– by Joseph Jammer Medina

[This Was Originally Posted On May 6. It’s The First In A Multi-Part Series That Lead Editor Mario-Francisco Robles Has Been Working On. He’s Finally Prepared To Finish The Series. We’ll Be Reposting The Previous Entries In Order To Catch You Up For Both The Finale And The Eventual Book]

Welcome to a special ongoing look at Warner Bros. and how it’s handled its DC Comics properties. It’s going to be a weekly, ongoing miniseries here at LRM. This first entry will offer a bit of history, as we build towards what’s happening in the present day DCEU. We’ll explore all of the interesting parallels and forks in the road that brought us to where the DCEU is today.


Humble Beginnings…

Long before comic book movies dominated Hollywood; Long before comic books were looked upon as anything other than campy, youth-oriented entertainment; Long before Hollywood titans like Disney and 20th Century got into the business of building worlds out of superhero titles, a struggling film company merged with another conglomerate in a seemingly innocuous merger transaction. 

Warner Bros., which had begun its life in 1923 and would become one of the most important studios in Hollywood, was in an extremely vulnerable place in the mid-1960s. The once mighty studio was sold by its founder, Jack Warner, in 1966. Warner sold the studio to Seven Arts Productions, which gave way to Warner Bros.-Seven Arts. In 1967, Kinney National Company- comprised of a parking and cleaning company- bought both National Periodical Publications and the fledgling Warner Bros.-Seven Arts.

National Periodical Company happened to be the parent company of DC Comics.

Three years later, in 1970, Warner Bros. rose from the ashes of all of those mergers and consolidations thanks to the successes of films like BONNIE AND CLYDE and THE WILD BUNCH. Separately, a producer named Ilya Salkind would have a bright idea in 1973, thinking that the DC character SUPERMAN would make for one hell of a movie. It was a somewhat unprecedented idea since- until that point- characters like Superman and Batman had been used for either campy TV shows, cartoons, or serials. Salkind had something far more grand in mind.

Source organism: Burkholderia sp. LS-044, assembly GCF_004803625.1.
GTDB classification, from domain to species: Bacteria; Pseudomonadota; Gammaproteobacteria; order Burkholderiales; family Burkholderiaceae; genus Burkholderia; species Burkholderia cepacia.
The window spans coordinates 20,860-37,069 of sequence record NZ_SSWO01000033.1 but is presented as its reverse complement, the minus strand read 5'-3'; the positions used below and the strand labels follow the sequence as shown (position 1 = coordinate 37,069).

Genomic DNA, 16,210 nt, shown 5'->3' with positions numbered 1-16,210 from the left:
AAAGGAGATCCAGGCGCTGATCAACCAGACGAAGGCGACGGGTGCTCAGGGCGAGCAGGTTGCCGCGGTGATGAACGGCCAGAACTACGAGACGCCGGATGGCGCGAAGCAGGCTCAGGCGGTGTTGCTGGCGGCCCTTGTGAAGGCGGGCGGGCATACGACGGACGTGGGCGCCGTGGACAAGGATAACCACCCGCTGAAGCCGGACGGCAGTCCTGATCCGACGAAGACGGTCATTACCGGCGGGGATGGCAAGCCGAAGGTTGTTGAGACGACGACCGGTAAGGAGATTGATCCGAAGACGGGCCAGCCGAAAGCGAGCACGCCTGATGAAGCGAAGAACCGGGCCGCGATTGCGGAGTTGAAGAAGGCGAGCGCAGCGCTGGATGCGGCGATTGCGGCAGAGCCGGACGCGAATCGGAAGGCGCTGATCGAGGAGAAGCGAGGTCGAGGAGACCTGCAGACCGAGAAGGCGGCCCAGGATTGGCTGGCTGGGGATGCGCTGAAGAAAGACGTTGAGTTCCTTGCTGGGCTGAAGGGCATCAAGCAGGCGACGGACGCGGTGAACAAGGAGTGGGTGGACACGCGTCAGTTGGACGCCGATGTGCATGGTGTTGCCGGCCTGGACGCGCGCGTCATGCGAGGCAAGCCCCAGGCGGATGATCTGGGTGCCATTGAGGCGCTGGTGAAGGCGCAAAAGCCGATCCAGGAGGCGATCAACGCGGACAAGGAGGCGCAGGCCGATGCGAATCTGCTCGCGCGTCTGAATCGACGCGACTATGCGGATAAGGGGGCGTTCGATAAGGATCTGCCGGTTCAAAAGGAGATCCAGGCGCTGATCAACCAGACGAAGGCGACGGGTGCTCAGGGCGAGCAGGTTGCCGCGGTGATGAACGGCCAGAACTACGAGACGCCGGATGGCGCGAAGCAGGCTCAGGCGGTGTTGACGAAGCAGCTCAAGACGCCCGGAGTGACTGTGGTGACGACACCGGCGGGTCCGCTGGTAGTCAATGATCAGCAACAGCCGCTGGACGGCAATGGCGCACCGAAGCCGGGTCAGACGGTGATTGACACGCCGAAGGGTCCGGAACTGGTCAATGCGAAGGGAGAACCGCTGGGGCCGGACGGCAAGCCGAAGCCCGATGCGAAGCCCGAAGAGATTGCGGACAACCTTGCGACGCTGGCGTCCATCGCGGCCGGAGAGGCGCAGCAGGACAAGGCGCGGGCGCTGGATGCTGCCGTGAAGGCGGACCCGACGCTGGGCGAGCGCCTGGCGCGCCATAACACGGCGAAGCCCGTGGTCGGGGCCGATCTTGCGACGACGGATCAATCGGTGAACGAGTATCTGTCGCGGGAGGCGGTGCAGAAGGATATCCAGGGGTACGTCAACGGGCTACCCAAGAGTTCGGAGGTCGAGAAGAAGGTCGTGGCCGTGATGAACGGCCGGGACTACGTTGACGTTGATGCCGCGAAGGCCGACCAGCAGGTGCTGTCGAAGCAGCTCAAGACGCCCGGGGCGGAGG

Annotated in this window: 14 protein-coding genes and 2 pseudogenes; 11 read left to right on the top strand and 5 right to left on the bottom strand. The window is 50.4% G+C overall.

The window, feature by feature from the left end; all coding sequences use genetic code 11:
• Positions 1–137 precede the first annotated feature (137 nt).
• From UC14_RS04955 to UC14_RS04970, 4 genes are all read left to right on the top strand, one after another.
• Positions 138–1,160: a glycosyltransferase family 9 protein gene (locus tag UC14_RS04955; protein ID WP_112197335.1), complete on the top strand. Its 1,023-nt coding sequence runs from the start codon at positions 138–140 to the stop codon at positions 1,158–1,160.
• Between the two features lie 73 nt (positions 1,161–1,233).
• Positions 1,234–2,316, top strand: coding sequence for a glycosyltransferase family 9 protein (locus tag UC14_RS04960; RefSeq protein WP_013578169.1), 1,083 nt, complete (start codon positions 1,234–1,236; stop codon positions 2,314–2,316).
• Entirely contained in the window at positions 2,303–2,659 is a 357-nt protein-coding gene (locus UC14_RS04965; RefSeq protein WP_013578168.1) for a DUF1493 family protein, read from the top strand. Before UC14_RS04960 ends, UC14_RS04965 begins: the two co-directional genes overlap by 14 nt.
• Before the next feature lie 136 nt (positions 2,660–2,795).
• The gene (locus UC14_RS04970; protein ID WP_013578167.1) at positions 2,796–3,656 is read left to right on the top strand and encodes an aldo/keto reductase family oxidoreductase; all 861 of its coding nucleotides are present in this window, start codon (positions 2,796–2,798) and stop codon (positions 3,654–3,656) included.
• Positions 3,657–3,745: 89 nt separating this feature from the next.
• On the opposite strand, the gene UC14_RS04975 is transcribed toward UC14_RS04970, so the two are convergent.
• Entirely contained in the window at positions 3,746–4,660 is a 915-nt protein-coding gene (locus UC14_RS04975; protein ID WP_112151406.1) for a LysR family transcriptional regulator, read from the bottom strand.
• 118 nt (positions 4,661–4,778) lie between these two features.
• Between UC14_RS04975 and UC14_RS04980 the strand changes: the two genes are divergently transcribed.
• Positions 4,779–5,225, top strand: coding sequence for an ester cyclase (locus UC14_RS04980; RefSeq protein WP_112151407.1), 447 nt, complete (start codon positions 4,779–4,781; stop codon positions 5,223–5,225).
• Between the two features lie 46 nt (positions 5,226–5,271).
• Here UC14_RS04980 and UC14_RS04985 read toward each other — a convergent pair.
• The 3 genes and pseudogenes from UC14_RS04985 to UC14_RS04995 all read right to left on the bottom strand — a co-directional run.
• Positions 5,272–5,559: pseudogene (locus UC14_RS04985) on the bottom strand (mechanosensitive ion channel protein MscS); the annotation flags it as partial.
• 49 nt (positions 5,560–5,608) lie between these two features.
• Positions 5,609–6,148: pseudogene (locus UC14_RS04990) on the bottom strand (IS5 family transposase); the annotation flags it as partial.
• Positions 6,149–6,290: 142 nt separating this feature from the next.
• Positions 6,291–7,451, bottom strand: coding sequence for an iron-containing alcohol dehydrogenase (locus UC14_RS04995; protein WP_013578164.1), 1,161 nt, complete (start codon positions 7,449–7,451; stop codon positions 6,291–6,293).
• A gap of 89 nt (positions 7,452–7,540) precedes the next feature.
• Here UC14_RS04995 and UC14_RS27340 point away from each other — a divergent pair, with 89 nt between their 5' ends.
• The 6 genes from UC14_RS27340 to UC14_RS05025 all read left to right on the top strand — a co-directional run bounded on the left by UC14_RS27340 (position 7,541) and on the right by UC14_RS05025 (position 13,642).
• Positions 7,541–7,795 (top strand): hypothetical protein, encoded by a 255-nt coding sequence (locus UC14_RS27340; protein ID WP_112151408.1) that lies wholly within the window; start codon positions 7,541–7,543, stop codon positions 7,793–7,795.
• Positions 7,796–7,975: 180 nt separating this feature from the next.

It took over a year, and Warner Bros. was so uncommitted to the idea that they only gave Salkind and his partners a Negative Pickup Deal- which, essentially says that they have to do all of the work and Warner Bros. would just write them a check and distribute it at the end of the process- but Salkind finally got the go-ahead. This meant that in 1974, SUPERMAN: THE MOVIE officially entered development. The producers, for their part, put together quite a package for the film. They hired THE GODFATHER writer Mario Puzo to write the screenplay, and got Hollywood icons Gene Hackman and Marlon Brando to sign on. Remember, this was the mid-1970s. Long before folks like Christopher Nolan, Bryan Singer, or Zack Snyder could put together all-star teams to create superhero flicks.

The film went into a prolonged state of development and production, as the project would evolve into a back-to-back simultaneous production for two SUPERMAN films. Director Richard Donner and his creative consultant Tom Manciewicz went back and forth with the producers, and a contentious relationship was formed between them that would eventually see Donner getting dumped from SUPERMAN II, but the fruits of their joint labors all proved to be worth it. SUPERMAN: THE MOVIE, to this day, is still the #1 domestic-grosser based on the character when adjusted for inflation. Yes, it tops BATMAN V SUPERMAN: DAWN OF JUSTICE by around $170 million as of this writing. 

Christopher Reeve in "SUPERMAN: THE MOVIE" (1978)

Christopher Reeve in “SUPERMAN: THE MOVIE” (1978)

Suddenly, making a big budget superhero movie, and getting A-list talent to attach itself to it, wasn’t that crazy of an idea anymore.

While the Man of Steel would follow up its initial triumph with a rollercoaster ride of sequels for the nextnine years, Warner Bros. would next turn its sights on Batman. In 1989, the studio produced a dark, gritty film based on DC’s caped crusader that was directed by Tim Burton. To this day, that film has been topped only by Nolan’s THE DARK KNIGHT. It was a massive success that gave way to three sequels but, much like Superman, it petered out after a dismal fourth installment.

Michael Keaton in "BATMAN" (1989).

Michael Keaton in “BATMAN” (1989).

In 1997, exactly 10 years after the last Superman film landed with a thud, and with BATMAN & ROBIN coming out and becoming a nippled laughing stock for Warner Bros., the studio came to a crossroads:

What could be done to breathe life, and bring dignity, back to these iconic characters? 

Join me next week, when we explore the long dramatic road- decades in the making- that brought us to BATMAN V SUPERMAN.

Thanks For Your Time,

Mario-Francisco Robles

As with my letter to Zack Snyder, if you feel compelled to have this conversation with your friends and get them involved on this hot topic, share this. Share it everywhere.

Joseph Jammer Medina is an author, podcaster, and editor-in-chief of LRM. A graduate of Chapman University's Dodge College of Film and Television, Jammer's always had a craving for stories. From movies, television, and web content to books, anime, and manga, he's always been something of a story junkie.